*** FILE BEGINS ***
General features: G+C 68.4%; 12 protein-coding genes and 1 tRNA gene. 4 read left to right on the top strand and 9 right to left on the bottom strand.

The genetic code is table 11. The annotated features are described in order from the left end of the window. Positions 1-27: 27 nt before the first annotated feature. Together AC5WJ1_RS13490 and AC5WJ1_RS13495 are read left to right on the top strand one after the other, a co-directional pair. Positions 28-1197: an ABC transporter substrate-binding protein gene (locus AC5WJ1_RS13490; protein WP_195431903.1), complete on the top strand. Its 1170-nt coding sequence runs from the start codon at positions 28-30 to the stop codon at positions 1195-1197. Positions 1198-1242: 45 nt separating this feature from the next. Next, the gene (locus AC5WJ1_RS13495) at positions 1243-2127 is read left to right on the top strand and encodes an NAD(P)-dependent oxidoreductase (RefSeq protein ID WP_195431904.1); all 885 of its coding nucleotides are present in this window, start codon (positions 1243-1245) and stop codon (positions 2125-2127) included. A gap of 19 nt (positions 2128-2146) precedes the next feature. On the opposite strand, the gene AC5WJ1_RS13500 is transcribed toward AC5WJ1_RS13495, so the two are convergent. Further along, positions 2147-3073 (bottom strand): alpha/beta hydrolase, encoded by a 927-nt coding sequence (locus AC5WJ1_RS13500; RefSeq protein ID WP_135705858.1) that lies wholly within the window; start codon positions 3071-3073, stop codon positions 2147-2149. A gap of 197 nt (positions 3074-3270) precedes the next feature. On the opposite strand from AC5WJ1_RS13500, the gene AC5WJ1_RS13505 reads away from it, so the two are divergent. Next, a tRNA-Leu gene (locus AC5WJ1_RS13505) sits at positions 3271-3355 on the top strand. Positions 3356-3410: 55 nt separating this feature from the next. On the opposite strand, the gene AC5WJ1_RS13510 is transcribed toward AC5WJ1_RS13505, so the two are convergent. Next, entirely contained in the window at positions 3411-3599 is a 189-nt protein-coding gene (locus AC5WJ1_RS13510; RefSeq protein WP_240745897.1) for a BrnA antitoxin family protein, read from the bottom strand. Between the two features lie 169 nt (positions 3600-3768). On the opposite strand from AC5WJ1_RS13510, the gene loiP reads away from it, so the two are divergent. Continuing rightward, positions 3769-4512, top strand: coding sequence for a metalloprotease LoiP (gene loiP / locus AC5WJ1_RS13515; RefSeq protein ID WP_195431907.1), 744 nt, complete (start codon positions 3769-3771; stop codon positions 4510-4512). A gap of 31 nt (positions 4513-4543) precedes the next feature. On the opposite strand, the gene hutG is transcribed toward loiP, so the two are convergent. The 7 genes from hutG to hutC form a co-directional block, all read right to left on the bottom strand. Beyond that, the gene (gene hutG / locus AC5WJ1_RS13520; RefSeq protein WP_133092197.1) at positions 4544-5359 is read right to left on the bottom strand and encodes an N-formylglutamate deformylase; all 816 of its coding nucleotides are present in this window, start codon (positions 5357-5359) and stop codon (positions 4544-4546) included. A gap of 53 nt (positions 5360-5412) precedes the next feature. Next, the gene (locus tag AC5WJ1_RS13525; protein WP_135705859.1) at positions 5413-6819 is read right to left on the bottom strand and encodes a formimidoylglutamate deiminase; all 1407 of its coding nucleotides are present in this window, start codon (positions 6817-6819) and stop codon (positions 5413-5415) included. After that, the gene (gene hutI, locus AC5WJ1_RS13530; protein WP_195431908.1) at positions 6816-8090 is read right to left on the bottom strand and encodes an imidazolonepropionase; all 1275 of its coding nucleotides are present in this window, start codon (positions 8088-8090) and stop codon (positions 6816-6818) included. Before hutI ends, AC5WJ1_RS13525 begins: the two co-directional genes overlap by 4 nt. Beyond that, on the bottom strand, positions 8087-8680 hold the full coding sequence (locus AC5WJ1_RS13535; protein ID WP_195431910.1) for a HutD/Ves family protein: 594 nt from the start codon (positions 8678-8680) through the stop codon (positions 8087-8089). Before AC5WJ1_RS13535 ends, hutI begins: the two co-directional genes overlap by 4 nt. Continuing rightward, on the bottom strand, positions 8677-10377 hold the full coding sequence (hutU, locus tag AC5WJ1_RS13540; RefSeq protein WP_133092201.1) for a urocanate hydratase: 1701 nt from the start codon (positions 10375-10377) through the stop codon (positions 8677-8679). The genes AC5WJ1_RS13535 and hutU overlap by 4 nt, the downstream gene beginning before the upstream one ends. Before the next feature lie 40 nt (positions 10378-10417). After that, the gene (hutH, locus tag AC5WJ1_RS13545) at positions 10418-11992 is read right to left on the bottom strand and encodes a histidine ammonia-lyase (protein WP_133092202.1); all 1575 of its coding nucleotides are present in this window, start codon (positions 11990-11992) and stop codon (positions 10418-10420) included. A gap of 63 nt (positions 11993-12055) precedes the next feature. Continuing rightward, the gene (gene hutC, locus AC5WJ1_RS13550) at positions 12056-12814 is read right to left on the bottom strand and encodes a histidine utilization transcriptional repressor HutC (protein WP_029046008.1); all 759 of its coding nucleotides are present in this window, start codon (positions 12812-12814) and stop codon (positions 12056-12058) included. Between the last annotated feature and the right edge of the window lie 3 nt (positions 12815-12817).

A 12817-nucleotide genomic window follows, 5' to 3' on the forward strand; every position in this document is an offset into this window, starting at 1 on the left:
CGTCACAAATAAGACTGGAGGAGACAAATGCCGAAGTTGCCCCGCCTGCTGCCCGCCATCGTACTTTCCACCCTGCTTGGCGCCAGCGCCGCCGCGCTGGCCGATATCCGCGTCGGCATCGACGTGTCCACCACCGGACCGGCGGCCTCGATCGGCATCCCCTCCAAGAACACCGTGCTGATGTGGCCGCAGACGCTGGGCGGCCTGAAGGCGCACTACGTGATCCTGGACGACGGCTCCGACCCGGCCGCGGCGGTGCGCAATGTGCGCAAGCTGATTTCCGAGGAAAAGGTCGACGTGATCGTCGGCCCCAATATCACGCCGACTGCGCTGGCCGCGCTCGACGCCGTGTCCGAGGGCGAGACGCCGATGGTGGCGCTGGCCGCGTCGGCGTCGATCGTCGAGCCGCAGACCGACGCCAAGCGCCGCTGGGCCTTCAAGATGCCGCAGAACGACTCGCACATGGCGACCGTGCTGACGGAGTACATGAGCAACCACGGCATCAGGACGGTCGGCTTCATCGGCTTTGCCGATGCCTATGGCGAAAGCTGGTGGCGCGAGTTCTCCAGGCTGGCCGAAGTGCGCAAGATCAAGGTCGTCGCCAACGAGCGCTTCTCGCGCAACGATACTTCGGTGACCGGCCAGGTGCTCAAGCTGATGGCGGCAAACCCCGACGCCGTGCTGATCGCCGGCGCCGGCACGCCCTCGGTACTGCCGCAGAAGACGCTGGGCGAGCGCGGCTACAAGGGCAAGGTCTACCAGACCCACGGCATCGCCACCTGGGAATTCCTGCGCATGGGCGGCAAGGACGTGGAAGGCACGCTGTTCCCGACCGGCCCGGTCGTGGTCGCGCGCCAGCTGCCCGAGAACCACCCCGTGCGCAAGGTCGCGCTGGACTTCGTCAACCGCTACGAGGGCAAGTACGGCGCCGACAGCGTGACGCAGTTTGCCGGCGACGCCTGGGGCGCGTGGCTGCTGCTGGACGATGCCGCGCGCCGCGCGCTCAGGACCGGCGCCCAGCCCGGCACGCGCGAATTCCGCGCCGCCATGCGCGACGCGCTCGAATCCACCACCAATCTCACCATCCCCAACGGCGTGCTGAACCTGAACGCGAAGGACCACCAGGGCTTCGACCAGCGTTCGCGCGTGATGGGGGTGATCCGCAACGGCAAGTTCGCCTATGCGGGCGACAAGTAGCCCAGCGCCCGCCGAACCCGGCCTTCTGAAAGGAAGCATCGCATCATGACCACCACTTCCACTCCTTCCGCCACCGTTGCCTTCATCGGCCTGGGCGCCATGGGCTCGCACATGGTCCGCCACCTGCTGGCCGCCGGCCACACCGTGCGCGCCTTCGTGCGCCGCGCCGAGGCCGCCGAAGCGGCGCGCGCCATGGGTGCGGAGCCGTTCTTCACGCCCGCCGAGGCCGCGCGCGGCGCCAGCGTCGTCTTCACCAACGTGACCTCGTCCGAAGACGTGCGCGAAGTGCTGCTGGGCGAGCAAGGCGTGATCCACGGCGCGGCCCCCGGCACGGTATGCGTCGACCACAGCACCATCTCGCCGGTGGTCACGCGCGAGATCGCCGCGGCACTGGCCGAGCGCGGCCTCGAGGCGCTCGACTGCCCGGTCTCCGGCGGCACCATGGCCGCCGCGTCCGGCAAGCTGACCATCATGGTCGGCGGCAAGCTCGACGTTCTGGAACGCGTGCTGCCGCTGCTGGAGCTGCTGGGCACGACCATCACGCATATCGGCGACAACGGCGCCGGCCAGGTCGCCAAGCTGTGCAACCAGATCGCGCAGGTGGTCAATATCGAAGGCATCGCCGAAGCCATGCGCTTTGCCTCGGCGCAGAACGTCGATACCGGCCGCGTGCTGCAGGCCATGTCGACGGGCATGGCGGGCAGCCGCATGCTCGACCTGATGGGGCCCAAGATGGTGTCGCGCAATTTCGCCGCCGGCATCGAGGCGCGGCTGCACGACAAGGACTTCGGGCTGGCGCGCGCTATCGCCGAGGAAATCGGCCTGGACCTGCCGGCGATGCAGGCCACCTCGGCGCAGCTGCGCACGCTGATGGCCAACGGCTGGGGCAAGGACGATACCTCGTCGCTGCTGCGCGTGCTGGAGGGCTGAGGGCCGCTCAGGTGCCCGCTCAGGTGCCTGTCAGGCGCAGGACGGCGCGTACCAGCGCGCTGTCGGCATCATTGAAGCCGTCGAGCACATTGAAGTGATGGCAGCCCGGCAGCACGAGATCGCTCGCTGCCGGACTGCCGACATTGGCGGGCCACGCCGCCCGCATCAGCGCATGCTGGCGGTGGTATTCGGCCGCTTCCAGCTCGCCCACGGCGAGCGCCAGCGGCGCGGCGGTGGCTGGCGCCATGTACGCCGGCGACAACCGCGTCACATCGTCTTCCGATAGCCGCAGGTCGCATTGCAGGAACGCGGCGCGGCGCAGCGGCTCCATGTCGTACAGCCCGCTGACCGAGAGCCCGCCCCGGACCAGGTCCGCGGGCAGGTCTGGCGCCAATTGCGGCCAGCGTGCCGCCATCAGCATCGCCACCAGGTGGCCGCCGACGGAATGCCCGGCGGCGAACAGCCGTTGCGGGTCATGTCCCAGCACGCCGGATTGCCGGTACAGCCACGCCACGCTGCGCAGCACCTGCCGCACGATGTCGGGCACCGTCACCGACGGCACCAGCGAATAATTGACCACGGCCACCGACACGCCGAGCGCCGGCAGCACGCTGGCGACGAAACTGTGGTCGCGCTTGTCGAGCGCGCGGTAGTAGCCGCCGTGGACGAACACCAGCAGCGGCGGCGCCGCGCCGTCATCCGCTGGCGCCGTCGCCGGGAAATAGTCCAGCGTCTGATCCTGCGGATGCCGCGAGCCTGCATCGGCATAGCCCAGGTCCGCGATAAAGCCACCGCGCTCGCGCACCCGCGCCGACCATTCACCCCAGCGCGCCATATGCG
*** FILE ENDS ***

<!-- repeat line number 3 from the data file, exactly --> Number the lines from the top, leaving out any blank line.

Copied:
A 12817-nucleotide genomic window follows, 5' to 3' on the forward strand; every position in this document is an offset into this window, starting at 1 on the left: